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Frances McDormand Wins Best Actress: Third Career Oscar, Only Katharine Hepburn Won More in Category

She's now also one of six performers who have won three acting Oscars.

Nomadland won Best Picture at the 93rd Academy Awards



Frances McDormand has won the Best Actress Academy Award at the 2021 Oscars Sunday night for her celebrated performance in “Nomadland.” It’s a historic win: In taking home her third Best Actress statuette, McDormand has now won the prize more times than anyone else besides Katharine Hepburn.

McDormand beat out Viola Davis in “Ma Rainey’s Black Bottom,” Carey Mulligan in “Promising Young Woman,” Vanessa Kirby in “Pieces of a Woman,” and Andra Day in “The United States vs. Billie Holiday.”

“Nomadland” won Best Picture right before the presentation of Best Actress, the first time the top award hadn’t been issued at the very end of the ceremony since the 1972 show.

Despite the BAFTA win and Golden Globe, Independent Spirit, SAG, and Critics Choice nods for her performance, McDormand was not widely viewed as the frontrunner in this year’s race. Instead, many prognosticators saw the Oscar going to Davis for her turn as “mother of the blues,” singer Ma Rainey, or Mulligan’s role as the eponymous promising young woman.

Prior to this win, McDormand was one in a field of 13 people who have won two Best Actress Oscars. Sunday’s win elevates McDormand above that field of heavyweights — which includes Jane Fonda, Bette Davis, and Sally Field — to become the winner of the second-most Best Actress prizes. Only Hepburn, with four wins, ever won more.

McDormand joins a list of just five other performers who won three acting Oscars: Ingrid Bergman, Walter Brennan, Daniel Day-Lewis, Jack Nicholson, and Meryl Streep.

McDormand won her first Academy Award in 1996 for “Fargo” and her second in 2017 for “Three Billboards Outside Ebbing, Missouri.” She’s been nominated three other times for either Best Actress or Best Supporting Actress, first in 1989 for “Mississippi Burning.”

Directed by Chloé Zhao, “Nomadland” stars McDormand as a woman who, facing economic insecurity, opts for an itinerant life living in a van and working an assortment of jobs across the western U.S. Reeling from the trauma of her husband’s death and the loss of her former life, McDormand’s quiet Fern finds community in a movement of van-dwelling nomads, the majority of whom are played by real-life members of that community.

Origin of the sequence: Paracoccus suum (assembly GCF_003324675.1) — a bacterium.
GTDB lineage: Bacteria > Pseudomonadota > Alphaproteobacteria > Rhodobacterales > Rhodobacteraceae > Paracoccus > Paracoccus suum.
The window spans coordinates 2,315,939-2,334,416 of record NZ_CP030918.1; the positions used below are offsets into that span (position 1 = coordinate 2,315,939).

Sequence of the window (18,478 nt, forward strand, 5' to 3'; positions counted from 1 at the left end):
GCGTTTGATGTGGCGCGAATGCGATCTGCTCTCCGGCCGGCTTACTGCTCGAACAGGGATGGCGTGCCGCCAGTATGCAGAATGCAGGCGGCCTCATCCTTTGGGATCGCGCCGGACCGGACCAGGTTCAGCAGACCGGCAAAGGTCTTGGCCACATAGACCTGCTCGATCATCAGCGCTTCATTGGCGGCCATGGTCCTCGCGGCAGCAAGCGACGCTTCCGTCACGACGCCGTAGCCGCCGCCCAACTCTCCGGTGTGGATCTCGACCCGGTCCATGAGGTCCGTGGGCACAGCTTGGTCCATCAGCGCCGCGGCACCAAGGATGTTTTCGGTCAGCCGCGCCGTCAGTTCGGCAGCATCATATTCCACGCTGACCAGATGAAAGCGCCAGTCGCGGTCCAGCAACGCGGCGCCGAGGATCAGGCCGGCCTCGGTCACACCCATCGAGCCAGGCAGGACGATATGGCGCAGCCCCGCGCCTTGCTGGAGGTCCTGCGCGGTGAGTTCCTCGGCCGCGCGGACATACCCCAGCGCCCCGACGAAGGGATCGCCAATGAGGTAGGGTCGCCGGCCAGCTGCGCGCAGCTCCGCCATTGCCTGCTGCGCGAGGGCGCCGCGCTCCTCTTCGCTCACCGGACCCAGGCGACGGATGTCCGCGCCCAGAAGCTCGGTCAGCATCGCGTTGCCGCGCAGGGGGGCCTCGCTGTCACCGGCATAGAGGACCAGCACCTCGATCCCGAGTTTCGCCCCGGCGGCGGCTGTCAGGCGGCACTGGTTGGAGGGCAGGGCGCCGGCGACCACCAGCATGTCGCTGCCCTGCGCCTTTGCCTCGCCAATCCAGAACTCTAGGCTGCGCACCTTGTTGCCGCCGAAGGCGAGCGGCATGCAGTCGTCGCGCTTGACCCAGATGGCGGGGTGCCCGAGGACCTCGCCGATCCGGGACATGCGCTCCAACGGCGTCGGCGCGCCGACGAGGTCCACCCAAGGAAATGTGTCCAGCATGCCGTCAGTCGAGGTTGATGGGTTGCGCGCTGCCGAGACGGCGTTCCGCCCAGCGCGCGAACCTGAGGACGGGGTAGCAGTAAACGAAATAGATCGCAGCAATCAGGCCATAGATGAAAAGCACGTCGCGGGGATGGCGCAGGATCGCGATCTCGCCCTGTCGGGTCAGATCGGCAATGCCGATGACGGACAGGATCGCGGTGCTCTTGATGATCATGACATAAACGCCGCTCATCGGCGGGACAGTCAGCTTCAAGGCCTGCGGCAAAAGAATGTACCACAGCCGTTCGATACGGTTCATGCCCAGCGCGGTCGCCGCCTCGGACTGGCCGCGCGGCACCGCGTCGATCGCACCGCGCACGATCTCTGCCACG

The film is based on Jessica Bruder’s 2017 non-fiction book, “Nomadland: Surviving America in the Twenty-First Century.” McDormand served as a producer on the unusual project; the four-mouth shoot kicked off in 2018 and saw Zhao, McDormand, and others living out of their own vans. The star actually worked among real-life employees at the various workplaces that employ the nomadic Fern.

In a behind-the-scenes clip, McDormand talked about how she and Zhao brought “personal depth” to the character, which included photos of McDormand’s real-life family.

“In collaborating with Chloé for the character fern, we talked a lot about how we were going to bring things from my life, from Fran’s life, into Fern’s life,” McDormand said.

Zhao said McDormand brought a rare human approach to her work.

“Her ability to connect in the present moment with another human being, whether they’re a trained actor or a non-professional, that’s just Fran. We need to make sure we don’t put anything between that and the audience,” Zhao said.

Bob Wells, a prominent van-dwelling author who plays himself in the film, talked about the experience.

“Meeting Frances was a thrill. To sit across from her and shoot a scene, what she can do with her face — she pulled me in and created a world. I lived there with her, I felt that,” he said.

“Nomadland” earned a total of six Oscar nominations, including Best Picture. McDormand is the first woman to receive both a Best Picture nomination as a producer and an acting nomination for the same film.

The film’s long list of other wins include four BAFTAs: Best Film, Best Leading Actress (McDormand), Best Director, and Best Cinematography (Joshua James Richards).

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